A GENERAL strike and mass protests in Peru, South America have forced the government to shelve its privatisation plans.

Part of the reason for the sell-off is the demand of the International Monetary Fund (IMF) for Peru’s government to cut its budget deficit. Selling state assets is expected to raise $700 million.

On 14 June the government led by the right-wing president Alejandro Toledo went ahead with the sale of two state-owned electricity generators in the Arequipa area in the south of Peru.

A Belgium company has paid $167.4 million for the companies and Toledo had promised that part of this money will be invested in the area. More people will have electricity and new jobs will be created. Workers and the poor do not believe any of this and have every reason not to.

Protesters know that when privatisation has taken place previously jobs are lost. Furthermore, proceeds from the sale do not benefit local people but are siphoned off to corrupt politicians.

Thousands packed into Arequipa’s main square over the weekend to demonstrate against the sale of public assets. A state of emergency was declared and police and troops were drafted in to break up the protests. Hundreds of demonstrators were injured and one man has been killed.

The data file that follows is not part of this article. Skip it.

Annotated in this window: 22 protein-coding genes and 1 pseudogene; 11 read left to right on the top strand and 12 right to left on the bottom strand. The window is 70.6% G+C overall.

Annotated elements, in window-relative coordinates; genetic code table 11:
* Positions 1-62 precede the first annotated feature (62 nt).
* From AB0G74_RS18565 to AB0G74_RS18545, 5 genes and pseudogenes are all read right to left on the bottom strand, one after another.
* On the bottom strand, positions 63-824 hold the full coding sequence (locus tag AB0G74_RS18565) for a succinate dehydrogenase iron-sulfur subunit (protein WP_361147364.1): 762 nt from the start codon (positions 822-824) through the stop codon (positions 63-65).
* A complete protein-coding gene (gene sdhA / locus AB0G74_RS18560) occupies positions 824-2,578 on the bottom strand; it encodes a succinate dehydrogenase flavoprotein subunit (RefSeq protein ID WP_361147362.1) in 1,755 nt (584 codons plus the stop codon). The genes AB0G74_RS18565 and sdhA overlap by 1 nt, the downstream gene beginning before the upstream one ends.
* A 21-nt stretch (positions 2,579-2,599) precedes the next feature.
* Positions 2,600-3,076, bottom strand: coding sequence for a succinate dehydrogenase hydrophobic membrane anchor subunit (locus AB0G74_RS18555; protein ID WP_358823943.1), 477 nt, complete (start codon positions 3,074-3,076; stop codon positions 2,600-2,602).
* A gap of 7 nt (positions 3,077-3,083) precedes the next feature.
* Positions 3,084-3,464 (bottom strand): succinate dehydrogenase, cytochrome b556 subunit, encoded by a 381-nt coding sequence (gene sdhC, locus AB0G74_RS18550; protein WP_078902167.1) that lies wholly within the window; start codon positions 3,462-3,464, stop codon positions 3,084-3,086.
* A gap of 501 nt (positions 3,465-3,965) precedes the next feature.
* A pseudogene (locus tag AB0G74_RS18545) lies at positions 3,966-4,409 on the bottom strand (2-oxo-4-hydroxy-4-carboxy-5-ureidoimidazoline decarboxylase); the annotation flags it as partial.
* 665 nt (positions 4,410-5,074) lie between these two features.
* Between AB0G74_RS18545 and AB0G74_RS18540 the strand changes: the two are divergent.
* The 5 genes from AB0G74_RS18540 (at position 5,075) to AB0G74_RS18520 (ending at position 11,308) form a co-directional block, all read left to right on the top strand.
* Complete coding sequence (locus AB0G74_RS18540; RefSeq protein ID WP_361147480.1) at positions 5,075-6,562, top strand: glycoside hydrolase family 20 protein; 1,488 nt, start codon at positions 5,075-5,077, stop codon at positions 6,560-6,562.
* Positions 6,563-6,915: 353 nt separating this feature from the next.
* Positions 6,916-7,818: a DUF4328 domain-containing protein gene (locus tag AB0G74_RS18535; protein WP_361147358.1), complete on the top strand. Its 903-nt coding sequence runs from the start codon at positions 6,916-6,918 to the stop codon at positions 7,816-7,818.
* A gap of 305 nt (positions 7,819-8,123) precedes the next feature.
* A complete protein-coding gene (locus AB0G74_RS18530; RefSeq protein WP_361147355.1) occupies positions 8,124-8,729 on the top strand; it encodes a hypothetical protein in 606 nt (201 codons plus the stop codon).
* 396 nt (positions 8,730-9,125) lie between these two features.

Official buildings were attacked and the airport forced to close. A general strike has brought the area to a standstill.

Toledo himself promised not to privatise public utilities in his election campaign back in July last year. His ratings are down to just 20% as his government has faced demonstrations and protests against privatisation and unemployment ever since it came to power. Strikes took place in many towns and cities on 14 May.

55% of people attempt to survive on $1.25 dollars a day while those unemployed and not in full-time work account for 50% of the population.

The government has put the privatisation plans on hold awaiting a court ruling on the legality of the sell offs. One minister has already resigned announcing his opposition to the state of emergency.

From bitter experience the workers and poor understand the devastating effects of privatisation and have been prepared to face riot police and armed soldiers to demonstrate and strike against the Toledo government.

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